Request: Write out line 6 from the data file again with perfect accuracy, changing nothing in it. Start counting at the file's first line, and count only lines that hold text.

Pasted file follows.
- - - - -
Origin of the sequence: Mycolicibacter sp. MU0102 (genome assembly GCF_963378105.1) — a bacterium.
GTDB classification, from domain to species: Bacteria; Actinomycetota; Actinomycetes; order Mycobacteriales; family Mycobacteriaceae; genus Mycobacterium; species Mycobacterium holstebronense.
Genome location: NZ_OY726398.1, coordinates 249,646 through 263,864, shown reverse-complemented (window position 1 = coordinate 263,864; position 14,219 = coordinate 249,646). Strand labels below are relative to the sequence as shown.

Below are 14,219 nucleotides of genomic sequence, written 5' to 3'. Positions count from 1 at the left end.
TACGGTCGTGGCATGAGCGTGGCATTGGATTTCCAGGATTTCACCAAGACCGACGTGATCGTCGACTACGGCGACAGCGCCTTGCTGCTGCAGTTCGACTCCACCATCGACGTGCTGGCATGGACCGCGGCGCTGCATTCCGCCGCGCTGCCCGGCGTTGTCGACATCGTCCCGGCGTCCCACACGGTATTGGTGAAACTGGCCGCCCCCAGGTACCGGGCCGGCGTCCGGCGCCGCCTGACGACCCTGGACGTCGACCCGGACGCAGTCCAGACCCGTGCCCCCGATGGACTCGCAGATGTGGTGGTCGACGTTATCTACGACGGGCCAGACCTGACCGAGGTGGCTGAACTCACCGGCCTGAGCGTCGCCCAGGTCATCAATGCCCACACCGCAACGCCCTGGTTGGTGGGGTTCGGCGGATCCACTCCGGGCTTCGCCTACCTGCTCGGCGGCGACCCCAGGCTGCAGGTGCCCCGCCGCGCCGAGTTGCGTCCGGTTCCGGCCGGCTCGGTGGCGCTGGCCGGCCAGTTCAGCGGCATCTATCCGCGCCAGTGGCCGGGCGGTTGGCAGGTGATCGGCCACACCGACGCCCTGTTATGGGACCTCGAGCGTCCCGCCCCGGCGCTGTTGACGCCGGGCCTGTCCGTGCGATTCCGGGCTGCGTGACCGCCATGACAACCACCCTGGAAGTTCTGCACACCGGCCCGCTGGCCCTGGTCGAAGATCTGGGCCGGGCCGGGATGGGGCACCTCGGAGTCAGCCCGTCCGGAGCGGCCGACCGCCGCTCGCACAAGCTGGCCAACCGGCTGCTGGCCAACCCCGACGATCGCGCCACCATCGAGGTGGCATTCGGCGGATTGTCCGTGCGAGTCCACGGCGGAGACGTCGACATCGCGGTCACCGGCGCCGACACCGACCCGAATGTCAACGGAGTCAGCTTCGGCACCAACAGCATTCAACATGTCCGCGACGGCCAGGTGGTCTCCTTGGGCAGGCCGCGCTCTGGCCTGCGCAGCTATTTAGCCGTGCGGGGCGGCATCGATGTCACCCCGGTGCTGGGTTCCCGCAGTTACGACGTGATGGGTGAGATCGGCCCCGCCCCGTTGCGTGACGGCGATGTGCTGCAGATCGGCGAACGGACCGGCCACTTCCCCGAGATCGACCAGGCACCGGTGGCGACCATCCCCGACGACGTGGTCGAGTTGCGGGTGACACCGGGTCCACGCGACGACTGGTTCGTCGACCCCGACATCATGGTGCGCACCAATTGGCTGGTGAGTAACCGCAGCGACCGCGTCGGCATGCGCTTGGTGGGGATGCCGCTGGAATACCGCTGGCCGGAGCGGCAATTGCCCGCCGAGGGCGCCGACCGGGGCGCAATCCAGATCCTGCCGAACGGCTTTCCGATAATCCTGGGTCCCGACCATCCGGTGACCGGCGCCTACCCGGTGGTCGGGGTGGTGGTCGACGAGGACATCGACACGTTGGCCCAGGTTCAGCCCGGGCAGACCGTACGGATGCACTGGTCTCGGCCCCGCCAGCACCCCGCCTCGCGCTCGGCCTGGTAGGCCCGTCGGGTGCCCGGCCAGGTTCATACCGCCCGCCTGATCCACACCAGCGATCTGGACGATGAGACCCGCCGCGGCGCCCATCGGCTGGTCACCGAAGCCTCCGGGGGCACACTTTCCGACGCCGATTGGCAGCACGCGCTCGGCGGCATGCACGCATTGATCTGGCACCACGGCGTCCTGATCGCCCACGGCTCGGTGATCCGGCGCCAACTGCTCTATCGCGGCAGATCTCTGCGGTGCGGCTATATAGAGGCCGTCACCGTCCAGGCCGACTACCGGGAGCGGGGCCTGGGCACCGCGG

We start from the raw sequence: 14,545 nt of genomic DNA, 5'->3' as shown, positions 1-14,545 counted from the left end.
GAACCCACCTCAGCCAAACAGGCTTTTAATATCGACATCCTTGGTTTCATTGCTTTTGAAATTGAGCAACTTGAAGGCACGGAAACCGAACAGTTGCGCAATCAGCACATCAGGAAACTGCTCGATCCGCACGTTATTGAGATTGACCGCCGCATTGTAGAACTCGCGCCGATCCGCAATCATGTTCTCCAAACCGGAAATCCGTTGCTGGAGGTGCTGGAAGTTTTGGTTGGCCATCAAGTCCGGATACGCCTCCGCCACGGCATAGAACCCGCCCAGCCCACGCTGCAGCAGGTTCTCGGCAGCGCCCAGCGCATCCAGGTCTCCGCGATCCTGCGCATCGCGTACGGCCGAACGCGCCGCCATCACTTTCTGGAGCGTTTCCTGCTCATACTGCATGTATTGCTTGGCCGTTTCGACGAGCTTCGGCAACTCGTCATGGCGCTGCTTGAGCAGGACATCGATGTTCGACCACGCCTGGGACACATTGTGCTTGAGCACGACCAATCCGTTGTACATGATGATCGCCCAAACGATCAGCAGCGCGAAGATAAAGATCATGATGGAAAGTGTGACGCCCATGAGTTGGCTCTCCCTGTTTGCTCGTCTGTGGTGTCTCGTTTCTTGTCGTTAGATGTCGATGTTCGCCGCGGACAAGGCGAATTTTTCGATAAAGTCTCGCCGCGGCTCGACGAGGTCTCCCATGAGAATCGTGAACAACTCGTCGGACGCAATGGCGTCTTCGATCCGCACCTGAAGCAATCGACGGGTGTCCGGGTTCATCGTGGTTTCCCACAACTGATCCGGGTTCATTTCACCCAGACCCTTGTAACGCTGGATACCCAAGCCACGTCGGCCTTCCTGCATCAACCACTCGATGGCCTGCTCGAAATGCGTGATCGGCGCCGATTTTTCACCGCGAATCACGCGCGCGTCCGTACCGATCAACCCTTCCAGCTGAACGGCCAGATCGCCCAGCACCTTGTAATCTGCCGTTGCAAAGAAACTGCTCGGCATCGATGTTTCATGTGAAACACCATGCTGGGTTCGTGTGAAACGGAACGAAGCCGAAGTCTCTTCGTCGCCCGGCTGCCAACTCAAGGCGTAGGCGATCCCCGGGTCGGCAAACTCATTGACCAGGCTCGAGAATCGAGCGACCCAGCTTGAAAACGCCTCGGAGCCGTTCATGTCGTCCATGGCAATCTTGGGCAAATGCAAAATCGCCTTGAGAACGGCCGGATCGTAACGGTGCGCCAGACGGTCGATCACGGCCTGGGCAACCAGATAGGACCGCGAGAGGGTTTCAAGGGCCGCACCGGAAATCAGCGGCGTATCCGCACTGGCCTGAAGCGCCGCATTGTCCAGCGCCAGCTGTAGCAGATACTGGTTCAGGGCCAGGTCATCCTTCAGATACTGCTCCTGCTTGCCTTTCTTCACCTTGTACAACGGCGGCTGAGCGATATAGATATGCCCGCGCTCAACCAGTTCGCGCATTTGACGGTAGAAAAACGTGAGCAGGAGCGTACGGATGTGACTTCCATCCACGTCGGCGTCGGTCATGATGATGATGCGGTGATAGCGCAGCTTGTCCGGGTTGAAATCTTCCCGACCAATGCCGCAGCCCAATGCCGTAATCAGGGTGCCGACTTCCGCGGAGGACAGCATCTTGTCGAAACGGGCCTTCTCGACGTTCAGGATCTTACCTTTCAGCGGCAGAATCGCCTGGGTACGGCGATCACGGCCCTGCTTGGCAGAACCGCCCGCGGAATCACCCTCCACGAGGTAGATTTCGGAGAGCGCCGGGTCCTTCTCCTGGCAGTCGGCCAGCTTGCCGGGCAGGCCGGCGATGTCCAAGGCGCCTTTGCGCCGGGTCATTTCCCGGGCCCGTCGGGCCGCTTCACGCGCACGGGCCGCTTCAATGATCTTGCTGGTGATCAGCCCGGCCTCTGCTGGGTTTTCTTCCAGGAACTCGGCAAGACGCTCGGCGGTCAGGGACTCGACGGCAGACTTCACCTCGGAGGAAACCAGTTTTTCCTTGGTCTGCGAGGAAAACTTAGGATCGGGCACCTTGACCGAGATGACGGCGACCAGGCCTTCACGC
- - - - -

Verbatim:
We start from the raw sequence: 14,545 nt of genomic DNA, 5'->3' as shown, positions 1-14,545 counted from the left end.